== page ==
By contrast, a Discovery Bible Study encourages the whole family to explore the God of the Bible together. Story by story they are encouraged to move from Creator to Christ. Through this process the household is equipped to make a collective decision. Together they are called to fall in love with God. While some may still choose not to surrender to Jesus, they at least understand the rationale for the faith of those who do believe. They have heard.

How Long Will it Take?

DMM counter-intuitives—“Prepare to spend a long time making disciples, but anticipate miracle accelerations.” Jesus took 3 years (Mark).

Before a team of apostolic disciple makers enter a new region to find Persons of Peace, there will have been a devoted season of intercession, careful research and deliberate tactical planning. The goal behind each of these is to determine, to the best of our abilities, what God is already doing in this region and discover how we can join him. Making disciples is about obeying Jesus. It is about surrendering our plans to his will.

Often we have found that this process takes time (months, if not years). We anticipate it will be three months or longer before the first disciples come to faith in Jesus—and that is counted from the time you have already discovered the first Person of Peace. But we have learned that God’s ways are not our ways when it comes to this timetable.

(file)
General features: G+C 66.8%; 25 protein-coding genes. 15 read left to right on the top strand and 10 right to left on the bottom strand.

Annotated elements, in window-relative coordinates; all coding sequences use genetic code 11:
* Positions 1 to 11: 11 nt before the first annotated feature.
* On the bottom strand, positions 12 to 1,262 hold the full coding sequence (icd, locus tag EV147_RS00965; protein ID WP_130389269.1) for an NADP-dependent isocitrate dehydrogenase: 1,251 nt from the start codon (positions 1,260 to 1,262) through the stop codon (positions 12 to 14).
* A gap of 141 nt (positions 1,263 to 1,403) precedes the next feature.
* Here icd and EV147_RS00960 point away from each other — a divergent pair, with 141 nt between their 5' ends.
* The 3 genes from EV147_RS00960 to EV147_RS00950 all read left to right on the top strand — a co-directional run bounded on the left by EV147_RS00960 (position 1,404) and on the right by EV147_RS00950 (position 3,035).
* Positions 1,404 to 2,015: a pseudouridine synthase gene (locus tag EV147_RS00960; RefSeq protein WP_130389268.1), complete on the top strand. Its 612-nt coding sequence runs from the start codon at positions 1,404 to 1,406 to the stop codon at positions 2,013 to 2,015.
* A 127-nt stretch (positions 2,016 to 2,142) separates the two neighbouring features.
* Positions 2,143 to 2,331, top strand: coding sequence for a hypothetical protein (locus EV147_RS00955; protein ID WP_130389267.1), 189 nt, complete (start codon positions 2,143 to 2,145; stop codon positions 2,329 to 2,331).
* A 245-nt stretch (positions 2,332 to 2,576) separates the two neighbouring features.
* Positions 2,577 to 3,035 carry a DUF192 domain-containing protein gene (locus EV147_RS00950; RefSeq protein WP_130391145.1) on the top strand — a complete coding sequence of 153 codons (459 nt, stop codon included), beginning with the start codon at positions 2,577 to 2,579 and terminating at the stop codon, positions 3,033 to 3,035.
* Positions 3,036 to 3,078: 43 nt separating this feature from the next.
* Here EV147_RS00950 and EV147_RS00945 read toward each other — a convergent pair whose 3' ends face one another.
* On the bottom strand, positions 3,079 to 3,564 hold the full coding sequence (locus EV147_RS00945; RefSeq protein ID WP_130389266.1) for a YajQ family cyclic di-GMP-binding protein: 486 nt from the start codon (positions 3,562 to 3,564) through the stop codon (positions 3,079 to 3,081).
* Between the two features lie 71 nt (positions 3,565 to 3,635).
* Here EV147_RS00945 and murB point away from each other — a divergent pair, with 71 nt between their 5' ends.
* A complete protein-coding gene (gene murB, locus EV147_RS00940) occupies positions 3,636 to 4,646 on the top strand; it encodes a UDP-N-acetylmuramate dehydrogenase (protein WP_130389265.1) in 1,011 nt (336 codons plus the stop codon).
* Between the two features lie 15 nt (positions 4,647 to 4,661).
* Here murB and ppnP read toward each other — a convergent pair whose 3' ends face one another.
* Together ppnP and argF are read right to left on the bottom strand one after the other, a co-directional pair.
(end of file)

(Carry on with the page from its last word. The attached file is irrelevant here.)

We have discovered that when intercession reveals God is ready for a village or region of a city to be reached, when those who are entering have good insight into the world view of the inhabitants and when there are good tactical plans for gaining access into the lives of these people there are often surprises. The God who spoke the world into existence is not restricted to the normal harvest cycles (consider for example the remarkable events surrounding Aaron’s staff, Numbers 17:8). While experience correctly teaches us to expect months before planted seeds yield a harvest, faith reminds us God is greater than the process he created.

Making disciples is a time-consuming process. It is relational. Unless hearts are knit together by a supernatural process, friendships take time to form. Trust is earned. Through the ebb and flow of life the right to speak into a life is incrementally developed.

The God who snapped the Philippian jailor awake by an earthquake is still able to move mountains today. The Creator who opened Pharoah’s court to Joseph by a dream can still invade the sleep of people. We are learning to praise God for miraculous accelerations whenever they come!

We are also learning that the training, coaching and mentoring needed to produce disciples who make disciples still must be accomplished. While we intentionally plan to “disciple people to conversion,” we realize God is free to call them spontaneously and miraculously. But he still calls us to help them grow up into the image of Christ. He still calls us to equip them to reproduce. He calls the body of Christ to disciple them into disciple makers.

God is not restricted by the “Creation to Christ” counter-intuitive. But when those who were miraculously transformed enter another village we want them equipped to sow, water and harvest. We want them to know a process that exposes other people to the Word over a period of time. By such training we do not limit the function of the Holy Spirit any more than Jesus did when he invested three years into the twelve, discipling them. We trust Jesus to not only provide the content of our discipling, but the strategy also. We expect God will use us to equip people to make disciples. To call others to Christ is inadequate for fulfilling the Great Commission! We must make disciples who make disciples of all the nations.